By Marlena Hartz : Freedom Newspapers
Money is on the mind of Clovis Mayor David Lansford, who believes a 90-mile pipeline could end woes cast on eastern New Mexico by reoccurring droughts and dwindling groundwater supplies.
But the proposed project, which would siphon water from the Ute Reservoir near Logan and pipe it to eastern New Mexico communities, carries a hefty price, and local officials aren’t sure if the money will ever materialize.
An estimated $300 million is needed to fund the project.
“I have come to realize that it will not be easy to get that amount of money,” Lansford said Wednesday in a meeting of the Eastern New Mexico Rural Water Authority.
Lansford and fellow Authority members sojourned to Washington, D.C., last week for meetings with the state’s congressional delegation. The message carried back from Washington was mixed, tinged with hope and discouragement.
The good news for Lansford and company: Sens. Pete Domenici, R-N.M., and Jeff Bingaman, D-N.M., have agreed to pitch legislation to the Senate in two weeks, ENMRWA officials said. However, the project failed to garner the necessary support when it was introduced in the last congressional session by Bingaman.
Snagging funding for the project, the senators cautioned water authority members, will not be easy. Especially when the ENMRWA is leaning on having 80 percent of the project funded federally.
In lieu of meeting with Reps. Heather Wilson, R.-N.M., Tom Udall, D-N.M., and Steve Pearce, R-N.M., local officials met the representatives’ staff members. They also met with the Bureau of Reclamation, an oversight authority for such water projects.
“I had a sobering experience in Washington,” said Lansford, who caught snippets of a harried Sen. Domenici’s attention in elevators and during shuttle rides.
“But when you are in a situation like that you can either say ‘woe is me.’ Or you can restart your system and do a better job.”
That was exactly what Lansford called for Wednesday.
“In the past, it has been a few people pushing a huge train. We need to get thousands of people to push the train,” he said.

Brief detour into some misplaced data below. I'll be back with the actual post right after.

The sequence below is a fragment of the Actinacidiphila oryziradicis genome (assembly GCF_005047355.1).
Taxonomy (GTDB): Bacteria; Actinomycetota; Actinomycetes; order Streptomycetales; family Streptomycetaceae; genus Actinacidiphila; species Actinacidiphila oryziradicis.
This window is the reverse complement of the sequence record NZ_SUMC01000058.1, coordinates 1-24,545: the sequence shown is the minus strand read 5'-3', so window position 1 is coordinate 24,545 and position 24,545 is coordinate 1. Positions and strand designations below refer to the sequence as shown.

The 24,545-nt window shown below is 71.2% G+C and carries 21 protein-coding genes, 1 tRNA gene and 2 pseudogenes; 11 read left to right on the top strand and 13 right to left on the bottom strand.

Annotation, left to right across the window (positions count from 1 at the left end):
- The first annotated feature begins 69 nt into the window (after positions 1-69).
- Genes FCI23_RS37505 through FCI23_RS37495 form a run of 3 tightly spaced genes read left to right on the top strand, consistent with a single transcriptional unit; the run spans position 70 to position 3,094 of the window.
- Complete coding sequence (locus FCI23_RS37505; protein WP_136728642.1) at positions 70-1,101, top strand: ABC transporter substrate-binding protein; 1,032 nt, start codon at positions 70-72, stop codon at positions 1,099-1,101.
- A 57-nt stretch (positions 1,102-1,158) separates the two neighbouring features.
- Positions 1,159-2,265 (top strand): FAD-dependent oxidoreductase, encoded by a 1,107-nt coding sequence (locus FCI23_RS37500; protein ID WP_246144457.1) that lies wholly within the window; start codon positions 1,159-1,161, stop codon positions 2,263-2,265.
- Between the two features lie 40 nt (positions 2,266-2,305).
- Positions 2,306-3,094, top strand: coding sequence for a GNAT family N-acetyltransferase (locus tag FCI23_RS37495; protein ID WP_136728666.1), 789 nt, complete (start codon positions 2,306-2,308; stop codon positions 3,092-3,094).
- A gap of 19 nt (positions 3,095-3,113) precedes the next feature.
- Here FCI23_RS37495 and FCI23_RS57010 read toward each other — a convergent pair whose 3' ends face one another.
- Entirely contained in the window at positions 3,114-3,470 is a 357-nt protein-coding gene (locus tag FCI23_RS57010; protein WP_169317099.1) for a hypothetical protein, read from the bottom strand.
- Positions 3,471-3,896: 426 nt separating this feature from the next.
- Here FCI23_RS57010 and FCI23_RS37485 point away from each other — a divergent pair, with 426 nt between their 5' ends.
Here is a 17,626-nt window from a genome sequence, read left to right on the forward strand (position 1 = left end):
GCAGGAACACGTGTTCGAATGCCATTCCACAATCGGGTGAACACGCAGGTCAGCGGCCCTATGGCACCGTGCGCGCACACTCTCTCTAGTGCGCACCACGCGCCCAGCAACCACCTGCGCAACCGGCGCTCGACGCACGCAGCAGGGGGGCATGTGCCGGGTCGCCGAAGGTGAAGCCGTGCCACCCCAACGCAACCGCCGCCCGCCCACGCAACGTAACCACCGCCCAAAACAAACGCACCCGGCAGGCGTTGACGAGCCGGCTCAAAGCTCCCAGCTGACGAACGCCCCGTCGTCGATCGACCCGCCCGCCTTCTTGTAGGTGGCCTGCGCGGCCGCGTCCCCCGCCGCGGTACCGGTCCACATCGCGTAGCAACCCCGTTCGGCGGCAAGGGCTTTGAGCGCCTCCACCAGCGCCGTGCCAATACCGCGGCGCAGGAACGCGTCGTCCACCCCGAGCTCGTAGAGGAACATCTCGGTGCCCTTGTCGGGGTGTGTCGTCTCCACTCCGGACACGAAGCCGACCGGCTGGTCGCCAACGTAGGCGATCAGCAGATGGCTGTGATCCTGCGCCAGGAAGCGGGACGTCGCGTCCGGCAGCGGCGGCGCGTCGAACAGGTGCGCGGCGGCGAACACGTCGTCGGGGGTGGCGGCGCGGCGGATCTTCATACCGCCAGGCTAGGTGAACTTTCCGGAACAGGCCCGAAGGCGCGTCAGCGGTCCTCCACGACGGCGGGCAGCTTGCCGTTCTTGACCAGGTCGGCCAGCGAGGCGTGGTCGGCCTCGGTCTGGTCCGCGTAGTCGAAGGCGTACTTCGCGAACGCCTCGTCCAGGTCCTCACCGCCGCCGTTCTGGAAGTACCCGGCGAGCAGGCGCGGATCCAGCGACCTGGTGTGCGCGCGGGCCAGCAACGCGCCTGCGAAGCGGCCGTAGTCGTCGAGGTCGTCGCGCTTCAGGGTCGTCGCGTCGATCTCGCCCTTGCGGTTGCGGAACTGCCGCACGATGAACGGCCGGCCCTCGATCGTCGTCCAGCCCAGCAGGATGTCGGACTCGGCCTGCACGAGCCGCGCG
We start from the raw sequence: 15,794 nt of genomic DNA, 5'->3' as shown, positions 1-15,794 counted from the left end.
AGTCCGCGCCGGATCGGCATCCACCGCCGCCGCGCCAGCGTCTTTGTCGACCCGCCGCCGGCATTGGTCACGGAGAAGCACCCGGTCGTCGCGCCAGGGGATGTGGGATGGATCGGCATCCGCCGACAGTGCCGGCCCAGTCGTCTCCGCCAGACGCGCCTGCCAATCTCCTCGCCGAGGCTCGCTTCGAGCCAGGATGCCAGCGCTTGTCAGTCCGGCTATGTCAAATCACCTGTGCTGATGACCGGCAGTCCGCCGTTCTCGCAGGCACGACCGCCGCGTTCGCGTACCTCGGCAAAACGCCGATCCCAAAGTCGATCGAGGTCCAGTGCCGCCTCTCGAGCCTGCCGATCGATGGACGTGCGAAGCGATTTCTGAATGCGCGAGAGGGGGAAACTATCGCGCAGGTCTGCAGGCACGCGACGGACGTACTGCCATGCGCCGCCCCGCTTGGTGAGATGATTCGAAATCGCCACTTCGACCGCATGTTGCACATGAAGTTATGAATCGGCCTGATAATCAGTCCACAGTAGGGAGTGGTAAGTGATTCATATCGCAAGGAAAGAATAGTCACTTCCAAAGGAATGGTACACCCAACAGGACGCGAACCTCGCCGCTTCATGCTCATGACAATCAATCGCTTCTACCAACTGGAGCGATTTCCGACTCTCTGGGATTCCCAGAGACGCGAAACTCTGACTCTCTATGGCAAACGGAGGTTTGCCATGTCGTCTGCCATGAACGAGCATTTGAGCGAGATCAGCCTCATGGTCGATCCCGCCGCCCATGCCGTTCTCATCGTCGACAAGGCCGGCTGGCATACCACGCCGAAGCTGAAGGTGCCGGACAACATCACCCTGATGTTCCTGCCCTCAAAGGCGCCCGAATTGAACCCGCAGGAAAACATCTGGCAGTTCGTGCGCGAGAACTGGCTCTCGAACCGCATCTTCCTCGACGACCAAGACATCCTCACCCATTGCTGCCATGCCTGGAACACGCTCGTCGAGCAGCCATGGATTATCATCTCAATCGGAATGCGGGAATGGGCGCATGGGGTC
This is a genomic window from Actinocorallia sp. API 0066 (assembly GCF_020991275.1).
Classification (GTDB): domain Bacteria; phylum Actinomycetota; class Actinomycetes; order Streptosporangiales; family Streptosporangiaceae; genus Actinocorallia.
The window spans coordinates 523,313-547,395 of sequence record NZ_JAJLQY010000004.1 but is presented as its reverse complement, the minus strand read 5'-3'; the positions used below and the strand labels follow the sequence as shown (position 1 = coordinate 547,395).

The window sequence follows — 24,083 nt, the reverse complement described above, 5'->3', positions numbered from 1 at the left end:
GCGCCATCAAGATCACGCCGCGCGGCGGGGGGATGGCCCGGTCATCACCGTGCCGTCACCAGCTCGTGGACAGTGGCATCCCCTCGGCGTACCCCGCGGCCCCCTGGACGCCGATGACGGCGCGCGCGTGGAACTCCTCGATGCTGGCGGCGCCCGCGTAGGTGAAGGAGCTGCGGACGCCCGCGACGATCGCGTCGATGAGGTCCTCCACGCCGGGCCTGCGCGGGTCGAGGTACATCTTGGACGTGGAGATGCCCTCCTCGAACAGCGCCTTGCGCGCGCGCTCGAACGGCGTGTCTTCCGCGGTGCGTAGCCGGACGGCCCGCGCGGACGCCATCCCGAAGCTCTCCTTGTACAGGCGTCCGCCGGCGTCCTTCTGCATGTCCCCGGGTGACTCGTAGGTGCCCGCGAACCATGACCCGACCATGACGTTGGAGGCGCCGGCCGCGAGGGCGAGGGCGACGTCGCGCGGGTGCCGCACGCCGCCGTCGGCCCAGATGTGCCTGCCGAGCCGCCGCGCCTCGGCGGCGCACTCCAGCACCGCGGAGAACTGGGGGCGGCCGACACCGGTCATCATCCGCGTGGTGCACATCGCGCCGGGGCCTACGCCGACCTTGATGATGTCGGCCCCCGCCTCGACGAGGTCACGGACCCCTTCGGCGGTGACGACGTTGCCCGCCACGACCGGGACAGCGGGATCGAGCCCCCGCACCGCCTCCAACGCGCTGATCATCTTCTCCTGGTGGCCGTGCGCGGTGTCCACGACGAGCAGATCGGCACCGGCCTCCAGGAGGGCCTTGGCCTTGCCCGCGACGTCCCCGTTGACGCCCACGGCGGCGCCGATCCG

Public support is integral to propelling the project, Lansford said. The citizens of the community need to be re-educated about the project and pulled aboard, he said.
Backed by both senators, Lansford remains hopeful the project has a tangible future.
The water authority and the congressional delegation has pledged to push for the U.S. Senate Energy and Natural Resources Committee to meet in Clovis during August to pitch the pipeline. That meeting, wherever it is held, is the precursor to reintroducing the legislation for funding in the 110th congressional meeting.
“The third time may be the charm,” Lansford said.
“It would a grave mistake,” countered Ute Water Pipeline Project Manager Scott Verhines, “if we pulled off having that meeting here, and the citizenry did not come out and show their support for the project. We need to generate the interest for them to be here.”
Supplying water for residential use was always the intended purpose of Ute Reservoir. The lake was carved out in the 1960s in anticipation of water shortages. Since then, it has idled on that end, and morphed into a popular tourist attraction in an arid, land bound region, abuzz with jet skis and boats in the summer. Fed by the Canadian River, which rises in Colorado and flows into New Mexico, the reservoir is a renewable source of water.
A South Dakota pipeline project to which local officials looked for guidance, the Lewis and Clark Rural Water System, has been besieged by problems.
Funding for that 337-mile long pipe has been parceled piecemeal, and locals there aren’t certain when the endeavor will wrap up.
Arguments over land rights between the local government and residents also erupted when the pipeline route called for 70-foot-wide easements across private lands.